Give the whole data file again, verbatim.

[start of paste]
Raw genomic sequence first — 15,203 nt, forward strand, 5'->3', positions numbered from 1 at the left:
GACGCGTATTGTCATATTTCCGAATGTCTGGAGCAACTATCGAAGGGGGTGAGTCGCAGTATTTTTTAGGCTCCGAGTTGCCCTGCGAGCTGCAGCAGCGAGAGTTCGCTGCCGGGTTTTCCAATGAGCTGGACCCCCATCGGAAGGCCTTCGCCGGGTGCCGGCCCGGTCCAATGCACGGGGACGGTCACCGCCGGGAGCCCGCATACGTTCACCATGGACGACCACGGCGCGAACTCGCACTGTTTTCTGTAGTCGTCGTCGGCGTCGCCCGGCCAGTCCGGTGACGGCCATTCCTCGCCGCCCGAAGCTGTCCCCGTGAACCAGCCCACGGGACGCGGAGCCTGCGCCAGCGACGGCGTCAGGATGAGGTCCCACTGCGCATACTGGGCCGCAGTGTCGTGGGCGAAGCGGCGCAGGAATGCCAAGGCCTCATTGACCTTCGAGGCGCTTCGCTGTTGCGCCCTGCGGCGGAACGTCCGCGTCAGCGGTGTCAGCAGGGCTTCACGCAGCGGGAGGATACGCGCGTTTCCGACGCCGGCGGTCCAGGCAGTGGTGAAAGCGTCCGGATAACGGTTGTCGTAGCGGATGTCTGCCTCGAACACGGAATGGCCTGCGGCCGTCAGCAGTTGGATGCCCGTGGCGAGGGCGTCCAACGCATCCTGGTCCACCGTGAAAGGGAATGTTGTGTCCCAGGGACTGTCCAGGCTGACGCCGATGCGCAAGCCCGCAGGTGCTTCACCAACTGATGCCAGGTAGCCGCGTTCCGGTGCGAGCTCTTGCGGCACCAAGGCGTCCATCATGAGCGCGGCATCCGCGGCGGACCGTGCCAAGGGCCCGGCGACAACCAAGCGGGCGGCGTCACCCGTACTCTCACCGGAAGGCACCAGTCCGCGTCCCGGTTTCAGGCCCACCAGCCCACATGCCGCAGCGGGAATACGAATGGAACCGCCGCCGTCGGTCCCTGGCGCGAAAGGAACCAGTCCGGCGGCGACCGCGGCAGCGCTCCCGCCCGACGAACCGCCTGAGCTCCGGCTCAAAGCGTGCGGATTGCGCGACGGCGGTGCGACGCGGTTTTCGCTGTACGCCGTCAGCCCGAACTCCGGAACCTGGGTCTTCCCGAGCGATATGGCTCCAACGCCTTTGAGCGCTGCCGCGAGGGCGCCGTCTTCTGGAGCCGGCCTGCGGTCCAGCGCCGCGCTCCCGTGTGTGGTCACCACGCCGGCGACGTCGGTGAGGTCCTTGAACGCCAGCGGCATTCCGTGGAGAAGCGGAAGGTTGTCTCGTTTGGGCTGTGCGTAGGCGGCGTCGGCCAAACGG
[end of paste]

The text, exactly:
Raw genomic sequence first — 15,203 nt, forward strand, 5'->3', positions numbered from 1 at the left:
GACGCGTATTGTCATATTTCCGAATGTCTGGAGCAACTATCGAAGGGGGTGAGTCGCAGTATTTTTTAGGCTCCGAGTTGCCCTGCGAGCTGCAGCAGCGAGAGTTCGCTGCCGGGTTTTCCAATGAGCTGGACCCCCATCGGAAGGCCTTCGCCGGGTGCCGGCCCGGTCCAATGCACGGGGACGGTCACCGCCGGGAGCCCGCATACGTTCACCATGGACGACCACGGCGCGAACTCGCACTGTTTTCTGTAGTCGTCGTCGGCGTCGCCCGGCCAGTCCGGTGACGGCCATTCCTCGCCGCCCGAAGCTGTCCCCGTGAACCAGCCCACGGGACGCGGAGCCTGCGCCAGCGACGGCGTCAGGATGAGGTCCCACTGCGCATACTGGGCCGCAGTGTCGTGGGCGAAGCGGCGCAGGAATGCCAAGGCCTCATTGACCTTCGAGGCGCTTCGCTGTTGCGCCCTGCGGCGGAACGTCCGCGTCAGCGGTGTCAGCAGGGCTTCACGCAGCGGGAGGATACGCGCGTTTCCGACGCCGGCGGTCCAGGCAGTGGTGAAAGCGTCCGGATAACGGTTGTCGTAGCGGATGTCTGCCTCGAACACGGAATGGCCTGCGGCCGTCAGCAGTTGGATGCCCGTGGCGAGGGCGTCCAACGCATCCTGGTCCACCGTGAAAGGGAATGTTGTGTCCCAGGGACTGTCCAGGCTGACGCCGATGCGCAAGCCCGCAGGTGCTTCACCAACTGATGCCAGGTAGCCGCGTTCCGGTGCGAGCTCTTGCGGCACCAAGGCGTCCATCATGAGCGCGGCATCCGCGGCGGACCGTGCCAAGGGCCCGGCGACAACCAAGCGGGCGGCGTCACCCGTACTCTCACCGGAAGGCACCAGTCCGCGTCCCGGTTTCAGGCCCACCAGCCCACATGCCGCAGCGGGAATACGAATGGAACCGCCGCCGTCGGTCCCTGGCGCGAAAGGAACCAGTCCGGCGGCGACCGCGGCAGCGCTCCCGCCCGACGAACCGCCTGAGCTCCGGCTCAAAGCGTGCGGATTGCGCGACGGCGGTGCGACGCGGTTTTCGCTGTACGCCGTCAGCCCGAACTCCGGAACCTGGGTCTTCCCGAGCGATATGGCTCCAACGCCTTTGAGCGCTGCCGCGAGGGCGCCGTCTTCTGGAGCCGGCCTGCGGTCCAGCGCCGCGCTCCCGTGTGTGGTCACCACGCCGGCGACGTCGGTGAGGTCCTTGAACGCCAGCGGCATTCCGTGGAGAAGCGGAAGGTTGTCTCGTTTGGGCTGTGCGTAGGCGGCGTCGGCCAAACGG